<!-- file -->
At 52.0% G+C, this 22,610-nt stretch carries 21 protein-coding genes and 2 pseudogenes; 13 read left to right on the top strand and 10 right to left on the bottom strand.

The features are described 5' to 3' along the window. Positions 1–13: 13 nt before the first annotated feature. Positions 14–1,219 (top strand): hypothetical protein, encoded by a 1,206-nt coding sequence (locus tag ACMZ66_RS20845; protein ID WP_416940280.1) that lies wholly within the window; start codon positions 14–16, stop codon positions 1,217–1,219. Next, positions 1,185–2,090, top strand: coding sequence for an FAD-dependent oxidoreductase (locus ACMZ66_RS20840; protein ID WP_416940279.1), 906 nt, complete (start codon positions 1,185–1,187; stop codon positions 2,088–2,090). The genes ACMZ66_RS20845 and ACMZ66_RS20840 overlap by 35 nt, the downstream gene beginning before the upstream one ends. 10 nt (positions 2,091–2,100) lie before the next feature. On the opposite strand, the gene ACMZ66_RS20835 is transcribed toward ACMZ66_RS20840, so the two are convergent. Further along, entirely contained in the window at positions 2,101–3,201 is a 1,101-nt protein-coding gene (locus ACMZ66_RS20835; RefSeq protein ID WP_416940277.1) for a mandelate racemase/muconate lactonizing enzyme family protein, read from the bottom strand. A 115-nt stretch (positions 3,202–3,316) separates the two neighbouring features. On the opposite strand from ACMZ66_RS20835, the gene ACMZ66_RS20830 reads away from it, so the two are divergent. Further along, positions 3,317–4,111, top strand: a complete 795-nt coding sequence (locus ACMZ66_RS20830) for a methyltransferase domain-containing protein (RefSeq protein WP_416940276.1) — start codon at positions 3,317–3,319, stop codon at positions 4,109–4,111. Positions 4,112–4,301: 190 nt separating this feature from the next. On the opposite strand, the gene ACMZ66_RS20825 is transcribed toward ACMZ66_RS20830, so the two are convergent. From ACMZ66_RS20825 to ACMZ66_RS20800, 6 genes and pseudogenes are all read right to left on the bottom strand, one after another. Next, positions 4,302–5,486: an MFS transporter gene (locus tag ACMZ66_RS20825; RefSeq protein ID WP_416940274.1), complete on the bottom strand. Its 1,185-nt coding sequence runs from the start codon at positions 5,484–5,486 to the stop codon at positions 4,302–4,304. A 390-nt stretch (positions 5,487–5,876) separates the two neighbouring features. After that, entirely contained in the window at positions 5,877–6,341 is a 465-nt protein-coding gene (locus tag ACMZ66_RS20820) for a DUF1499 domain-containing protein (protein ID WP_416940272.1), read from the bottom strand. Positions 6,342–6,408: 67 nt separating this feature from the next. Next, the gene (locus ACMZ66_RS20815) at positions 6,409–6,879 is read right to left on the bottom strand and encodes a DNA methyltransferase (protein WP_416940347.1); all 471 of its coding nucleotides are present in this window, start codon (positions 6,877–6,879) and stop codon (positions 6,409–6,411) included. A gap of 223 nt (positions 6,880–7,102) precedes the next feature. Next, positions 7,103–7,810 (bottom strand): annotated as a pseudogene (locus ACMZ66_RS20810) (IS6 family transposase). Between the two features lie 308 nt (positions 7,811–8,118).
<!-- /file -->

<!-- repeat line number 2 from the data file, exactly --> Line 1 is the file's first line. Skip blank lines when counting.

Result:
The features are described 5' to 3' along the window. Positions 1–13: 13 nt before the first annotated feature. Positions 14–1,219 (top strand): hypothetical protein, encoded by a 1,206-nt coding sequence (locus tag ACMZ66_RS20845; protein ID WP_416940280.1) that lies wholly within the window; start codon positions 14–16, stop codon positions 1,217–1,219. Next, positions 1,185–2,090, top strand: coding sequence for an FAD-dependent oxidoreductase (locus ACMZ66_RS20840; protein ID WP_416940279.1), 906 nt, complete (start codon positions 1,185–1,187; stop codon positions 2,088–2,090). The genes ACMZ66_RS20845 and ACMZ66_RS20840 overlap by 35 nt, the downstream gene beginning before the upstream one ends. 10 nt (positions 2,091–2,100) lie before the next feature. On the opposite strand, the gene ACMZ66_RS20835 is transcribed toward ACMZ66_RS20840, so the two are convergent. Further along, entirely contained in the window at positions 2,101–3,201 is a 1,101-nt protein-coding gene (locus ACMZ66_RS20835; RefSeq protein ID WP_416940277.1) for a mandelate racemase/muconate lactonizing enzyme family protein, read from the bottom strand. A 115-nt stretch (positions 3,202–3,316) separates the two neighbouring features. On the opposite strand from ACMZ66_RS20835, the gene ACMZ66_RS20830 reads away from it, so the two are divergent. Further along, positions 3,317–4,111, top strand: a complete 795-nt coding sequence (locus ACMZ66_RS20830) for a methyltransferase domain-containing protein (RefSeq protein WP_416940276.1) — start codon at positions 3,317–3,319, stop codon at positions 4,109–4,111. Positions 4,112–4,301: 190 nt separating this feature from the next. On the opposite strand, the gene ACMZ66_RS20825 is transcribed toward ACMZ66_RS20830, so the two are convergent. From ACMZ66_RS20825 to ACMZ66_RS20800, 6 genes and pseudogenes are all read right to left on the bottom strand, one after another. Next, positions 4,302–5,486: an MFS transporter gene (locus tag ACMZ66_RS20825; RefSeq protein ID WP_416940274.1), complete on the bottom strand. Its 1,185-nt coding sequence runs from the start codon at positions 5,484–5,486 to the stop codon at positions 4,302–4,304. A 390-nt stretch (positions 5,487–5,876) separates the two neighbouring features. After that, entirely contained in the window at positions 5,877–6,341 is a 465-nt protein-coding gene (locus tag ACMZ66_RS20820) for a DUF1499 domain-containing protein (protein ID WP_416940272.1), read from the bottom strand. Positions 6,342–6,408: 67 nt separating this feature from the next. Next, the gene (locus ACMZ66_RS20815) at positions 6,409–6,879 is read right to left on the bottom strand and encodes a DNA methyltransferase (protein WP_416940347.1); all 471 of its coding nucleotides are present in this window, start codon (positions 6,877–6,879) and stop codon (positions 6,409–6,411) included. A gap of 223 nt (positions 6,880–7,102) precedes the next feature. Next, positions 7,103–7,810 (bottom strand): annotated as a pseudogene (locus ACMZ66_RS20810) (IS6 family transposase). Between the two features lie 308 nt (positions 7,811–8,118).